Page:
Sports injuries from overexposure to kids
Recent research shows that sports injuries account for as high as 40% of ER visits for children aged 5-14 years. There is no one sport that is more to blame. Experts believe that injuries can be caused by overexposure to one or too many sports. These injuries are known as “overuse injuries”.
According to one attorney, any sport can cause overuse injuries in children. Children today are more vulnerable than ever because they require more recovery time. They play multiple sports every day, or one or more at a time. They don’t get a single day off.”
Many parents claim that their children were just as athletic in childhood and didn’t sustain injuries. Children were more in control of their own activities in years past. Today, things are more competitive and strict.
Doctors quickly point out that today’s kids are mabetsika subject to strict schedules set by adults for adult-driven activities. Most children used to direct their daily activities outside, or in their backyard. They would also take breaks to reduce their energy levels.
Dr. Michael Kelly, Hackensack University Medical Center, New Jersey, is the chairman of the department for orthopedic surgery. He says cross-training is better than having too many children focus on one sport that puts repetitive strain on certain muscle groups or bones.
He stated, “It used be that you played football, then you might have gone on to play basketball and then, later, you might go on to play Little League or even tennis.” It was easy to switch between sports and not have any training that would prevent repetitive injuries.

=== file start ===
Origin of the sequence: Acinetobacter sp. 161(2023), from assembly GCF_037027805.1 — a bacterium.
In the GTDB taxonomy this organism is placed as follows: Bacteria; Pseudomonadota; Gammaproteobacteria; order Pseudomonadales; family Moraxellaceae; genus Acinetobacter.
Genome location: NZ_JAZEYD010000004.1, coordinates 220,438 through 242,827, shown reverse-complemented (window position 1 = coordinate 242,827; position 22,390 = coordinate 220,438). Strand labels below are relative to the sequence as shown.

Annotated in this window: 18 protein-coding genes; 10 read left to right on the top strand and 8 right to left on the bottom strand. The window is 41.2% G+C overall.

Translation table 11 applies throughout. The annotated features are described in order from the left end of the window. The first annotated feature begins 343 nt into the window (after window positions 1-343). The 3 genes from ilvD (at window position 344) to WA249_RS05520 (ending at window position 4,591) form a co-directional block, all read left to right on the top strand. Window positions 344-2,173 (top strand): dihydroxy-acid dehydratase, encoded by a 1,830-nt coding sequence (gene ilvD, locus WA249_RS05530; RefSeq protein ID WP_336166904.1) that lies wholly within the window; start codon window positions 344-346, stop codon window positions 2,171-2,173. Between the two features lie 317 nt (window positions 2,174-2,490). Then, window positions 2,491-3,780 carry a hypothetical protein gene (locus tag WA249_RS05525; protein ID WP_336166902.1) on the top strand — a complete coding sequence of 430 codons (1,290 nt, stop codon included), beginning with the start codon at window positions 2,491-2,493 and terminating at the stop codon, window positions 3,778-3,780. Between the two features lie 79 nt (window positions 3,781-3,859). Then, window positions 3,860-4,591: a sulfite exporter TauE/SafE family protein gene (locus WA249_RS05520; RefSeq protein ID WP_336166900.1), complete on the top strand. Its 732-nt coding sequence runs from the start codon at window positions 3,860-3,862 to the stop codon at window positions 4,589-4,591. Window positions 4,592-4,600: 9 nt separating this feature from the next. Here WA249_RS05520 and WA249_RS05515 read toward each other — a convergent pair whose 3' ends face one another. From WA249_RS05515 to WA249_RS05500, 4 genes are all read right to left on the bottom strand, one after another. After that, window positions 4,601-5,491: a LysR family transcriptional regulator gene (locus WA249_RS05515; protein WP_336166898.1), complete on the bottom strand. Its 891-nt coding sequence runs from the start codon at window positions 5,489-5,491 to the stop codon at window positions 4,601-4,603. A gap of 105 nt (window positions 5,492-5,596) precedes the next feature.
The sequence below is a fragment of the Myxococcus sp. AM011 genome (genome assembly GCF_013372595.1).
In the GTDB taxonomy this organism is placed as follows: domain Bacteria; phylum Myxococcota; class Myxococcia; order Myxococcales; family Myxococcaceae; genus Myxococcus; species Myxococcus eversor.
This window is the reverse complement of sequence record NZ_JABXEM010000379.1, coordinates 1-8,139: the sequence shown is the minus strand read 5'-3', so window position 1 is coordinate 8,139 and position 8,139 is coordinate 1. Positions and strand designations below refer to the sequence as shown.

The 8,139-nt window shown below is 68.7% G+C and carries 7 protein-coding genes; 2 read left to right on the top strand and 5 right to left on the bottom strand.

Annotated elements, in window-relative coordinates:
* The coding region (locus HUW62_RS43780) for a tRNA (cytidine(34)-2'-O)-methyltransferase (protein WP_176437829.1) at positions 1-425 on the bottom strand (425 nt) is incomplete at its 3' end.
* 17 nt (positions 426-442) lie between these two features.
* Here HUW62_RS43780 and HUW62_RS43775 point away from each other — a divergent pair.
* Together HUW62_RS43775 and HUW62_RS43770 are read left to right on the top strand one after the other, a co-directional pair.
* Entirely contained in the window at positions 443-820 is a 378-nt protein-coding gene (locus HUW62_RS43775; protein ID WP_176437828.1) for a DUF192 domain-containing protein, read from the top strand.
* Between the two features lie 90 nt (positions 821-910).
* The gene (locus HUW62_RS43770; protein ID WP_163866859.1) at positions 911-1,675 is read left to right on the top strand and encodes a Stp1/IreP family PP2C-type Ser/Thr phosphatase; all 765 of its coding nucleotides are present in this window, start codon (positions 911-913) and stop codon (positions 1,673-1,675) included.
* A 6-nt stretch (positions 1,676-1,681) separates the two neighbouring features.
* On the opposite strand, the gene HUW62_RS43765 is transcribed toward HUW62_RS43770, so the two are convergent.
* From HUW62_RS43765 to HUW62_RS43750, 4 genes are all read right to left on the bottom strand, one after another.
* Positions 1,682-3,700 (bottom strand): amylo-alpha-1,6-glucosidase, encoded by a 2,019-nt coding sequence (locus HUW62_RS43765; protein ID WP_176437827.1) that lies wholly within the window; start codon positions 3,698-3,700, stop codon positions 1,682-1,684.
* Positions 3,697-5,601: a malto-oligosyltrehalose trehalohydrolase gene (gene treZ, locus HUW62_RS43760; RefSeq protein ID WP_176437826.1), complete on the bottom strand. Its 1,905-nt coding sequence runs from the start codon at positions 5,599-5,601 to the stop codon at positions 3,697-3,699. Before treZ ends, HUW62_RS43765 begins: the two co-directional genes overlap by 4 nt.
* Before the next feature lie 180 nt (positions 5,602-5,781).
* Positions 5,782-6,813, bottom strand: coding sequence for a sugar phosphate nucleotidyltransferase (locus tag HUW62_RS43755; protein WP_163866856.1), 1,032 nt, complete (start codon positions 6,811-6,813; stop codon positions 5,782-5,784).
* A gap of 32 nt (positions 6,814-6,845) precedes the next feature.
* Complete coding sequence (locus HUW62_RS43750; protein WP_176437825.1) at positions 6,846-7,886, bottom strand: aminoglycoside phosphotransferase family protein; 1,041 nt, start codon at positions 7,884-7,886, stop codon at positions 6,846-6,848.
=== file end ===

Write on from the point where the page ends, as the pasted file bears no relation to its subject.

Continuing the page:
Because children are still developing, repetitive injuries are very common in them. Doctors are most concerned about growth-plate areas, which are areas of soft tissue and developing tissue. The growth-plate areas can be found at the ends of long bones such as those of the arms and legs. These bones are still growing and are not as solid as adult bones.
The National Institutes of Health warns that 15 percent of childhood fractures are growth-plate injuries. These injuries are twice as common in boys than they are for girls. This is most common among boys between 14 and 16 years old. The most injuries for girls are between 11 and 13.
How to keep your kids safe from sports injuries
Parents don’t have to shelter their children in order to protect them. Parents can take many precautionary steps to ensure their children’s safety while they play sports. Parents don’t always have to be the bad guys and force their child to take time off, especially if they’re playing a sport that could cause injury.
Technology that is constantly changing brings more risk of injury. For example, the balance boards (think about a hoverboard with two big wheels). These have been known to cause injuries such as a head injury, broke bones, sprained ankles and so on.
“Kids will play whenever they want to, even if they get hurt.” If an injury occurs or is possible, it is up to the parent. A parent should tell their child what to do.
This can be challenging, especially when there are many adults involved in the children’s activities. Children often play on the courts or fields with coaches, trainers, parents, and teachers. High school students can be difficult to manage in order to avoid overuse injuries. Their eyes are focused on college scholarships, and they often hide their pain or injuries.
Children should stop playing when they feel pain. Coaches, team leaders, and other personnel need to be trained to recognize that pain can indicate injury. If the pain persists after several days of rest, it is time to visit the doctor.
Doctors advise children to stop focusing on one sport until puberty. Each season should only be one sport with breaks of one to two months in between. These breaks allow kids to be children and still enjoy other activities or bike riding. They should not be as focused on their sport during these breaks as they are during the designated seasons.
You may be eligible for compensation if your child is injured while playing a sport, or while being supervised by others.